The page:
Hong Kong may not have a Warren Buffett who can answer shareholders’ questions from nine to five, but we have two senior tycoons who like to talk to their many followers about business, the stock market and life.
“Uncle Four”, Henderson Land Development Co. Ltd. (00012.HK) chairman Lee Shau-kee, rarely shows up at his company’s post-results news conference.
But he did Monday, following the well-received town hall meeting CK Hutchison Holdings Ltd. (00001.HK) chairman Li Ka-shing put on last week.
Lee may have disappointed those who thought his presence might suggest a group restructuring a la Cheung Kong, which he denied.
As with his previous talks to investors in the past decade, the focus was on how he sees the property and equity markets.
Many hang on Lee’s every word. After all, he presides over what Forbes noted last year is the richest family in Hong Kong that has lasted for at least three generations.
Speaking from his gut, Uncle Four foresees a drop in home prices of as much as 30 per cent from their peak last year, suggesting that oversupply indicates a downside of 15 per cent from here.
The tone is consistent with his stance last year, when he foresaw the equity market performing better than the property market.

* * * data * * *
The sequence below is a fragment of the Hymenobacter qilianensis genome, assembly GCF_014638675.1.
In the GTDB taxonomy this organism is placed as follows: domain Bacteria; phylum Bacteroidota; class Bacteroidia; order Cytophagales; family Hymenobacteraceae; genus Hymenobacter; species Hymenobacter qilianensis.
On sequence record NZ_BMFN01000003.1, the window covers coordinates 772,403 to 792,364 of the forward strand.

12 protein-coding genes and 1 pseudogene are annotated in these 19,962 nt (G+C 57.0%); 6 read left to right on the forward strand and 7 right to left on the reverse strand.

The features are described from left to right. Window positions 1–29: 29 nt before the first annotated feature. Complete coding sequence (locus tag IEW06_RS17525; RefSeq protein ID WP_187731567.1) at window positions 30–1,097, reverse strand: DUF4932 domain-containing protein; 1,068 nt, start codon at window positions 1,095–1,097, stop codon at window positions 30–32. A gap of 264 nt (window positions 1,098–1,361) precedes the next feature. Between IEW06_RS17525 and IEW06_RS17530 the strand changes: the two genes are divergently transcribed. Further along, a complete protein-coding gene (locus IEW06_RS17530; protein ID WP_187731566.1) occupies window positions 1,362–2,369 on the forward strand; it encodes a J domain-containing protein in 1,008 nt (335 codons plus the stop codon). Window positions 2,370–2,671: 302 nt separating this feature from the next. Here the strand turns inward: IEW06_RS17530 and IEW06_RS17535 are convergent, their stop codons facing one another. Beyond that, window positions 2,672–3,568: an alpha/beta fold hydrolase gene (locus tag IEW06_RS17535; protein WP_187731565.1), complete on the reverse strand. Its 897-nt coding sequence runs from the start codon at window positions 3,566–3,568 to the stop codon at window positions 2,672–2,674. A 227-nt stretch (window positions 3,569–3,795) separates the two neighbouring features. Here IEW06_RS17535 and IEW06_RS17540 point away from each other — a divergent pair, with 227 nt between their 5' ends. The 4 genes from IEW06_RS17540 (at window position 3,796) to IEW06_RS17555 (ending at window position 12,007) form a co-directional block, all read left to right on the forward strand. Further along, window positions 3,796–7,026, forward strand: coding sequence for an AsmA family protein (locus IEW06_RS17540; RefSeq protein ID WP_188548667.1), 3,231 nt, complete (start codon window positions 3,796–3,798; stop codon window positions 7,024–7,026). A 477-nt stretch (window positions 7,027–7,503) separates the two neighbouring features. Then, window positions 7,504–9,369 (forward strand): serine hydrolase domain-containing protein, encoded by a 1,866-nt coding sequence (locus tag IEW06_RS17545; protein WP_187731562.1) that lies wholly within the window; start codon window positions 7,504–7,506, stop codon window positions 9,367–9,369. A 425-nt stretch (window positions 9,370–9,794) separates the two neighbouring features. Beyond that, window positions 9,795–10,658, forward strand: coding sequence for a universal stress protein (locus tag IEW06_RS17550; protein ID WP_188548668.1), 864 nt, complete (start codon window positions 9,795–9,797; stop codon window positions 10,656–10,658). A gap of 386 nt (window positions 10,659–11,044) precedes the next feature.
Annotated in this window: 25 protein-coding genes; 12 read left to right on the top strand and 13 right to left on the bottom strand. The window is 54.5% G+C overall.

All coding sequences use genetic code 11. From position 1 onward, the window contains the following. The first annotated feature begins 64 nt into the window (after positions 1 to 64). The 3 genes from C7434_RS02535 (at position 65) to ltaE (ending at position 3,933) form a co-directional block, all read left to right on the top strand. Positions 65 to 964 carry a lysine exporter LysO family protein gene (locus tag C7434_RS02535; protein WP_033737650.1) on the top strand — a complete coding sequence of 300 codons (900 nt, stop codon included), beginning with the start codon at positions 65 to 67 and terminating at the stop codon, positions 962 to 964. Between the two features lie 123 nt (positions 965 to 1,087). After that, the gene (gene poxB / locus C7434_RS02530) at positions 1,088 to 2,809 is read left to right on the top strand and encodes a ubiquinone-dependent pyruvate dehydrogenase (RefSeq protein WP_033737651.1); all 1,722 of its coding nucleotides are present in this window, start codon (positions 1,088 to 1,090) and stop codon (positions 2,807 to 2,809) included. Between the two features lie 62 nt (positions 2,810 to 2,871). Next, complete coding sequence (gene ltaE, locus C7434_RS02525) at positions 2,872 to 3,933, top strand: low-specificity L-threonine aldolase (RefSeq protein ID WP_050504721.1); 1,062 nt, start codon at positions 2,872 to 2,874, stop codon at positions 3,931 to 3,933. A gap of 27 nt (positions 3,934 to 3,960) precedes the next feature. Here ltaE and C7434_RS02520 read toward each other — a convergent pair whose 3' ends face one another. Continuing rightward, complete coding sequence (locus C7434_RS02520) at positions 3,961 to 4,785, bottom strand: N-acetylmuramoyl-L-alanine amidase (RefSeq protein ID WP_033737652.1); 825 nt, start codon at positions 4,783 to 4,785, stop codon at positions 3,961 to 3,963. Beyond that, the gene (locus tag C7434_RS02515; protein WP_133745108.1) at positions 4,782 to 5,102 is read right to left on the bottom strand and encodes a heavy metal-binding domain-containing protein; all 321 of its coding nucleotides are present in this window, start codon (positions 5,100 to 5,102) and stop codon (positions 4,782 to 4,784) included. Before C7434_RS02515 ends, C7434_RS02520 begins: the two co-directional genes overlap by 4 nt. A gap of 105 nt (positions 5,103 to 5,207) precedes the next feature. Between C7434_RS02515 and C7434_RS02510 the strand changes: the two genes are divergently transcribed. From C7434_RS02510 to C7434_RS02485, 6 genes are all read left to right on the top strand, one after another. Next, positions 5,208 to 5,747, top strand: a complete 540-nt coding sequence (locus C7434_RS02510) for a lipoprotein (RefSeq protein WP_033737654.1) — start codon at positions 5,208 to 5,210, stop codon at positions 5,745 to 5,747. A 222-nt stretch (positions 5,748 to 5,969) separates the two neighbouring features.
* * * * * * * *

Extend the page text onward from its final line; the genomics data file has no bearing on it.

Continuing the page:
Now, after the stock market’s rapid ascent early last year was followed by a crash and ongoing volatility, Lee thinks the Hang Seng Index will not rise to 24,000 in the next two years.
Despite not being as optimistic as his usual self, Lee was not as negative as fellow octagenarian Li, who reminded investors that economic growth is the worst in 20 years and that the retail sector is in its worst shape since the severe acute respiratory syndrome pandemic in 2003.
“I am not as worried as Li Ka-shing,” Lee said.
“I believe China’s economy will still grow 6.5 per cent [this year] and Henderson Land will still grow in the years to come.”
Sales at Li’s CK Hutchison, a sprawling conglomerate with nearly 40 per cent of its assets in Europe, declined last year although the firm reported a strong bottom line that beat estimates.
Profit at Henderson Land grew 27 per cent last year.
While Li owns 30 per cent of his main conglomerate and property flagship, Lee owns over 72 per cent of his property flagship.
Li, Hong Kong’s richest man, grew his wealth by operating a range of businesses in more than 50 countries, in contrast to Uncle Four, the city’s second-richest tycoon, who has focused on property development in Hong Kong and mainland China together with a stable natural gas distribution business.
On a lighter note, Lee said Monday he did not like western food. He said he would continue to focus on Hong Kong, where 90 per cent of the group’s business is based.
Hong Kong will benefit hugely from China’s “One Belt, One Road” initiative, he said.
Businesses related to the raising of capital, such as banking, accounting and legal firms, will prosper in the years to come, Lee said.
In the face of widespread gloom about the city’s prospects, he said: “Hong Kong will need to be defensive, but I hope it will not be a long time before it recovers.”
Both tycoons praised Chief Executive Leung Chun-ying for his hard work but stopped short of lending their support to his likely candidacy for a second term.
Well, there is little difference between the two men on how they look at things, and they are always right.
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